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Friday, August 01, 2008

Wake up call for Filipinos

Manila Times
Sunday, July 27, 2008

By Lisi Owen

I arrived in Manila to intern with EnGendeRights, a women's legal NGO, almost 10 weeks ago. As I'm preparing to return to the US next week, I'd like to offer my thoughts on reproductive health policy in the Philippines. My departure conveniently coincides with the CBCP's recent vow to vehemently oppose the reproductive health bill pending in the House of Representatives as part of its "pro-life" stance on family planning, so this letter is all the more appropriate.

As I've never spent a significant amount of time in a developing country, living in the Philippines has been an enlightening experience for me in many ways. One thing I've learned is that whenever I think to myself, "It can't be that bad," it turns out that it can be that bad, and might be even worse than I can even imagine. That is certainly the case with the reproductive health (RH) policy here.

Before I left the US I Googled "Philippine reproductive health policy," and hits about "natural family planning" (NFP) came up. Since when I hear "natural family planning" I think nineteenth century, and since I've never known anyone who actually thought NFP was a legitimate method of preventing pregnancy, I of course didn't believe that NFP-only was seriously the position of the Philippine government on family planning. And of course I thought to myself, "It couldn't be that bad."

But it is that bad, and yes, even worse than I could have imagined. The Philippines is in the dark ages of reproductive health. "Withdrawal" is not a method of family planning; it is how adolescents who don't know how to use a condom end up dropping out of high school to raise a baby at age 16 and even end up having three to four children by age 20.

I have a staunchly Catholic friend in the US with whom I shared all the recent news articles articulating the CBCP's position and vow to oppose the RH bill, and his response was that Filipino Catholics need to "wake up." Spain, Belgium and other Catholic countries have woken up and changed their laws on contraception, and even abortion, so why is the Philippines still sleeping?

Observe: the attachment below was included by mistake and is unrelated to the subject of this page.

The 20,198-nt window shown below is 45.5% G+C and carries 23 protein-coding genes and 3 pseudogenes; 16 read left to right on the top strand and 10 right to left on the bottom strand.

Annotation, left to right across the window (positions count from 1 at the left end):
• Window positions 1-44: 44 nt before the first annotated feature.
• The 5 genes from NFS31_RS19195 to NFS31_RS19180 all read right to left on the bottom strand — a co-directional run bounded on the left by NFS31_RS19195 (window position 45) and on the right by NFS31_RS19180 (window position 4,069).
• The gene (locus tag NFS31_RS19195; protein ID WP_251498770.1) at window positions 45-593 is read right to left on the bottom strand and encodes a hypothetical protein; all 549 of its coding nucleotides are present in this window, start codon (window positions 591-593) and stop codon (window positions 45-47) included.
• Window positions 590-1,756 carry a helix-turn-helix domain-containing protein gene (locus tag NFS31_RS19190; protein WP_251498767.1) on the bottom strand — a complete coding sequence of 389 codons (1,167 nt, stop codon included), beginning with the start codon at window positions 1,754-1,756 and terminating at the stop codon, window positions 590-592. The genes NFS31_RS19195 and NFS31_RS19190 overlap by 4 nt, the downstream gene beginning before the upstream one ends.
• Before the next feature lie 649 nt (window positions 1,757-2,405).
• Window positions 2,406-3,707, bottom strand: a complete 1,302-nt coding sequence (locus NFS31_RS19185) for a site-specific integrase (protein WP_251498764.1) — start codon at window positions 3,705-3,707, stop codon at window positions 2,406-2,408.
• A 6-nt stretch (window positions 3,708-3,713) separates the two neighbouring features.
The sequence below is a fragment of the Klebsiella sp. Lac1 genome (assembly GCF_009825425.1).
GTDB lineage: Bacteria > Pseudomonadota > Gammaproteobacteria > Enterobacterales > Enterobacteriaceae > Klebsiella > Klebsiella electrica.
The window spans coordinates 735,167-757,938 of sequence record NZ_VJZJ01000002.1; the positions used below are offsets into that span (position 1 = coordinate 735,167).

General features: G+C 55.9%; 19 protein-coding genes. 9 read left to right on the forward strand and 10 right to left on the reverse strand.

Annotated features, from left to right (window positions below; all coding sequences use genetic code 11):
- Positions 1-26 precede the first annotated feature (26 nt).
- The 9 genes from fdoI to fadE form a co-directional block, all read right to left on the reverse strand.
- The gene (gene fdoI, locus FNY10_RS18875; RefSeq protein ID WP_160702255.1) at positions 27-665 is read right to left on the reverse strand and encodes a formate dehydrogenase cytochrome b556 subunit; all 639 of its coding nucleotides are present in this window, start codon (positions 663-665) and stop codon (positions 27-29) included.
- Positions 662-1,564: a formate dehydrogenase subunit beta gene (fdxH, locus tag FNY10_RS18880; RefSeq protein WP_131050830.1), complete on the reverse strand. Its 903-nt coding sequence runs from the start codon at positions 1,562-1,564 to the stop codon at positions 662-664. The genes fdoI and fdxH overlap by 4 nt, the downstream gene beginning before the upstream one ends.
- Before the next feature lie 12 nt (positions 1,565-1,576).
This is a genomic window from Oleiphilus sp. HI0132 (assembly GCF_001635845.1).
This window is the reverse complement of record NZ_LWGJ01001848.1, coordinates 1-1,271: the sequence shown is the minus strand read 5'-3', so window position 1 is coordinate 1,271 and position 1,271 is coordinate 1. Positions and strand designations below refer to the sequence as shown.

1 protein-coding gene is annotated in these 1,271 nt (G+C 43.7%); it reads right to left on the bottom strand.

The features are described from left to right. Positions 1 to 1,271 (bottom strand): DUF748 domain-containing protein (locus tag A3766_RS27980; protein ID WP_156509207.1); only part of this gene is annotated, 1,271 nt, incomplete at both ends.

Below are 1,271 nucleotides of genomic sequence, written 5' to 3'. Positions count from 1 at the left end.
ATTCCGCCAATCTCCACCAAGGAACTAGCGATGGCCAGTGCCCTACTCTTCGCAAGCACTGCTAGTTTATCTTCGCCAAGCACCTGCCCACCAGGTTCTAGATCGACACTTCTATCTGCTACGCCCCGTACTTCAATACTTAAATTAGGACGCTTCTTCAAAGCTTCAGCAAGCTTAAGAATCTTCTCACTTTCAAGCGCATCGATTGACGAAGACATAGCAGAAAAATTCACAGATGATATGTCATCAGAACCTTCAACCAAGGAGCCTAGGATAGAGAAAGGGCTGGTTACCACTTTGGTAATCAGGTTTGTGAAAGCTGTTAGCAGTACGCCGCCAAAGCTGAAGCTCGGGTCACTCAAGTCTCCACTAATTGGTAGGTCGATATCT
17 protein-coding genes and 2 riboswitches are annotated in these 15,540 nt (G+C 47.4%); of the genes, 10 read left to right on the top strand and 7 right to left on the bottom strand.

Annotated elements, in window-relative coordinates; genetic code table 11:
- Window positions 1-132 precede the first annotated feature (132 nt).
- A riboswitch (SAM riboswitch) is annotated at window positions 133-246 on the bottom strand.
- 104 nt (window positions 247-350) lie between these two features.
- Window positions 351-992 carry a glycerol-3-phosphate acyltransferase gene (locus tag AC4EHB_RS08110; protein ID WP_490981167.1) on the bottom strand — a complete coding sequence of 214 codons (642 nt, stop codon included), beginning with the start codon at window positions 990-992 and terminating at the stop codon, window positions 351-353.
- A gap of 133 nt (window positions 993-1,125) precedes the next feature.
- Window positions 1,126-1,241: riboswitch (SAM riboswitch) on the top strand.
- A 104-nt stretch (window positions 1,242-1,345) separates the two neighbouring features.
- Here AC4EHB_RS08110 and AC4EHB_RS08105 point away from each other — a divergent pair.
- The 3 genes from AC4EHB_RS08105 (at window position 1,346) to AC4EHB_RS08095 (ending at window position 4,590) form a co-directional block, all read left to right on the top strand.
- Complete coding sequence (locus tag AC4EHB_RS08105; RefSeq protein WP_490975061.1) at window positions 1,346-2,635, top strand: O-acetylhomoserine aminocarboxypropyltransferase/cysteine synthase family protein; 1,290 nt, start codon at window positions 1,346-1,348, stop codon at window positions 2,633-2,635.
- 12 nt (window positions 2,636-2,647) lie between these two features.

I have seen 30-year-old women being taught how to use a condom. When I tell Filipino friends that I work for a pro-choice NGO, they ask their friends whether they are "pro-contraception." I have seen women begging, pleading for ways to prevent future pregnancies, to end their families' suffering.There is no excuse for this kind of ignorance and primitive mindset about reproductive health, and the misery it imposes on a rapidly growing Filipino population.

In response to the Church's so-called "pro-life" position, I have this to say: Life is more than the possibility of a fertilized egg. Life is children living in pushcarts on the sidewalk, wearing no pants. Life is women whorisk death every time they get pregnant, but continue to do so because their husbands beat them when they refuse sex in the name of "natural family planning." Life is sitting on your front step waiting to die, because you're that miserable, and have nothing else to do.

If the Church is pro-life, then I ask this of the bishops: How do you justify the suffering you cause? This is not a matter of the Church or the government sitting idly by and allowing people to suffer, but an active promotion of misery, and it is wrong.

I recognize the American imperialism that has preceded me in the Philippines, and how that might influence your opinion of my views. But before you dismiss me as another American trying to impose my heathenish, western views on a country that's seen enough outsiders meddling in its business, let me clarify my position: It is one of choice. If you want to practice natural family planning with your partner, that is your prerogative. If you want to capitalize on the benefits of scientific progress to control your own reproductive health, that is your prerogative as well.

It is not, however, the prerogative of the government to impose its own archaic, paternalistic religious views on the suffering people of a nation, (in violation of both the Philippine Constitution and international law, I might add) such that they are stripped of their power of autonomous
decision-making. That, my good Filipino friends, is dictatorship.

[Lisi Owen is a legal intern at EnGendeRights, Inc. and secretary, LawStudents for Reproductive Justice, University of Denver Sturm College ofLaw. Her email address is]